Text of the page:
As an owner of Pleasant Homes I am particularly thankful, at this time of year, for the amazing people we serve who keep our “Work Family” busy, cared for and happy the rest of the year! - Gary Hauk I am thankful for my family, and a work environment that does its...
Just south of Fort McMurray you will find Fort McMurray 468 First Nation. A Treaty 8 Nation, the traditional land Nistawayaw - “Where Three Rivers Meet” - is a uniquely beautiful part of the world, nestled in nature, on the shores of Gregoire Lake near the hamlet of...
It is easy to get caught up in the excitement of building your new home or cottage and forget to ask the detailed questions that will ultimately determine whether you are going to have a great experience or not. To eliminate any potential heartaches or unpleasant surprises, these are the things we would recommend you are comfortable with before you sign your purchase contract with your builder of choice.
- Experience Level and Qualifications
Make sure you are asking questions about the existing team’s qualifications -what makes them qualified to build your home? Why should you choose them over the competitor? Have a look at their Google Reviews and see if you are comfortable with the reviews. Not every experience is going to be perfect, of course, but you need to be comfortable with – in general – how satisfied customers are and how the business seems to resolve problems.
- Professional Accreditation – Look for the Logos
The Canadian Home Builders Association and the Modular Housing Association, Prairie Provinces both have standards for membership, construction, and business ethics.
- Location, Access, and Transportation
Do not get caught not having pre-planned the transportation well enough and be stuck paying a surprise bill because the transporter had to wait while you removed a tree. Map it all out well in advance of delivery day and be sure you are both clear on who is responsible for what.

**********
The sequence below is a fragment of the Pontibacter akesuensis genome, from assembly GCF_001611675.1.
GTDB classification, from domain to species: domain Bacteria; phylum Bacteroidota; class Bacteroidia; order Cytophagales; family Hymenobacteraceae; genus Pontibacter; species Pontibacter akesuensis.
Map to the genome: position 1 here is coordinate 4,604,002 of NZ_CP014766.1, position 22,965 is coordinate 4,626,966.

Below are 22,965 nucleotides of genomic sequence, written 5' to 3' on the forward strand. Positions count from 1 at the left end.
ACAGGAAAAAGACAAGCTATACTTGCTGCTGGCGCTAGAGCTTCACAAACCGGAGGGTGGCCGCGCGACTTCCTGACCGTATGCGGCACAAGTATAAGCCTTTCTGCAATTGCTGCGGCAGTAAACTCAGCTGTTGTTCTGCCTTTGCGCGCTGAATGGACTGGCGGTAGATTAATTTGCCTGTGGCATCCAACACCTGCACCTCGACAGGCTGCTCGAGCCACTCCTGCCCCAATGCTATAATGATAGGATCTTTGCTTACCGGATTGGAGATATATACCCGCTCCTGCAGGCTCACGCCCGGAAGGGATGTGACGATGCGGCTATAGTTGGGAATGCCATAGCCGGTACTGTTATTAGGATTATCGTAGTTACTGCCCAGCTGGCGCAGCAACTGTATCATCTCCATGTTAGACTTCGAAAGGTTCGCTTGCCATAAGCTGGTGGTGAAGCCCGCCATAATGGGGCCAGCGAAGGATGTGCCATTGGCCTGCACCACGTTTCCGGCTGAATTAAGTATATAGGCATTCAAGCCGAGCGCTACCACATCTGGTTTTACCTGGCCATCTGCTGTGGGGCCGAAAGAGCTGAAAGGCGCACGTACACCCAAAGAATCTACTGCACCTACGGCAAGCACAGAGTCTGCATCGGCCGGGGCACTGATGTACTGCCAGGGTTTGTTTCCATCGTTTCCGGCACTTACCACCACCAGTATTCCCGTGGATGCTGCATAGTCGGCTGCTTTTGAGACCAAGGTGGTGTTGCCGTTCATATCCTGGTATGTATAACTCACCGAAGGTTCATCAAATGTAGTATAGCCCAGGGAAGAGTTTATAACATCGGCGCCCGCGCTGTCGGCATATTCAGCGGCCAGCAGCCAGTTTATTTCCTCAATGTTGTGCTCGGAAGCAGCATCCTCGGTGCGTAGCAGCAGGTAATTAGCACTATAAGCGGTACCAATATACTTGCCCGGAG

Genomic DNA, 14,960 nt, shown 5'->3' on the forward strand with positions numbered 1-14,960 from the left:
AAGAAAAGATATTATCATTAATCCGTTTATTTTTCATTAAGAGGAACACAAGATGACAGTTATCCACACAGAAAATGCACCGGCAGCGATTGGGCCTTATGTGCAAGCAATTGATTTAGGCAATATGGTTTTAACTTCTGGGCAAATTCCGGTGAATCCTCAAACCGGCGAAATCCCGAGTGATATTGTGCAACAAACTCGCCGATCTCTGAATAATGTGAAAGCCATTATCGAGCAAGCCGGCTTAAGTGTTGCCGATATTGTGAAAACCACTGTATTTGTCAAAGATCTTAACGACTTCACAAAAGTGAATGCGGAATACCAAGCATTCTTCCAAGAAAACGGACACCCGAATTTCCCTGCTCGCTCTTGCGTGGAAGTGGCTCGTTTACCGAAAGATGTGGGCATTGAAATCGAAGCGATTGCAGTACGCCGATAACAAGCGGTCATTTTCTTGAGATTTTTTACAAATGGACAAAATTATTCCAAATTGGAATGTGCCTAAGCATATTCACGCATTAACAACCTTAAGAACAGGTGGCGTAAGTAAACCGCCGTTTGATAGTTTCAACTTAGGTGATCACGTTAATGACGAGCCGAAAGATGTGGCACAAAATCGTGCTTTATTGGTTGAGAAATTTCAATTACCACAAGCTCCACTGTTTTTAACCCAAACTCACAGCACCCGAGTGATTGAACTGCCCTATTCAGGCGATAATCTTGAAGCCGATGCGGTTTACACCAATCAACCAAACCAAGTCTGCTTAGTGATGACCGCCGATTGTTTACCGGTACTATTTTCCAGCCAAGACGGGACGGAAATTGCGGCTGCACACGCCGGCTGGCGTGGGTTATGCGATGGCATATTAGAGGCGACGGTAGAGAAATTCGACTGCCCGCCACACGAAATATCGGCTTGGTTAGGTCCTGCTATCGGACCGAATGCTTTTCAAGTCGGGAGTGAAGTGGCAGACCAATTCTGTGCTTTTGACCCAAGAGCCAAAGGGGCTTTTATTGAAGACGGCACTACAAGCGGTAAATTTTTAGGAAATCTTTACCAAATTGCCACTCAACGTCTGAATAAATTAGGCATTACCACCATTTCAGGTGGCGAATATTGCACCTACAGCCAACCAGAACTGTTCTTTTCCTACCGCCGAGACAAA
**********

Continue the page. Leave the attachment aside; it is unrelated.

This is the thing that is literally supporting your house and can make a significant difference in your long-term contentment with your home. It makes sense to do a little bit of homework here to make the best possible decision for your situation. An experienced builder should be able to guide you in some of the options, pros and cons of each, and even complete the work on your behalf.
- Service Installation
- What are you going to need for services? Talk about all the things, even if you are planning on having substantial work done onsite by another contractor. If you talk it all through with us, we may be able to install thoughtful features that will save you time and money in the long-run (ie: Celebrate Christmas? Don’t forget to get an under-eave plug in installed for simple Christmas lights set up!).
- Hiring your builder to install the services? Take the time to ask about the warranties of these items and who is covering the cost of permits.
- Understand “The Standard”
Many items in a show home will be upgrades. Make sure you are clear on which items are “the standard” and which are upgrades. What is included in the base price? Most modular home retailers will include skirting if the home isn’t going onto a basement, but not all do. Does the skirting include installation? What is the cost to go to a colored or insulated skirting? Take the time to ask the questions.
- The Purchase Contract, Payment Schedule, and Additional Costs
Be sure you are comfortable with all of these things and ask about additional costs. Are there hidden costs or unforeseen costs that might arise? In the past 12 months, how often have they billed for additional costs not identified on the purchase contract?
- How soon after payment will they start construction of your home?
- When can you expect to have your home delivered?
- Once the home is delivered, when can you expect their set-up crew?
- What is the Warranty?
A good warranty protects both the home buyer and the builder. You will want to know that you are protected against defects in materials and workmanship; your builder wants to provide quality craftsmanship but can’t be on the hook to remedy issues forever. At some point, homeowner maintenance needs to take over. A good warranty will be clear on the responsibilities of both parties.
- Who will be Overseeing the Project? Can you Speak with Them?
If you’re hiring someone to complete all the work on your behalf, how accessible are they going to be? Ask the question now to avoid potential disappointment later.
Bottom line, don’t be pressured into making quick decisions. Take the time to ask all of the questions that will make you more comfortable with your buying decision. After all, building a house is one of the most important – and costly – decisions you will ever make.
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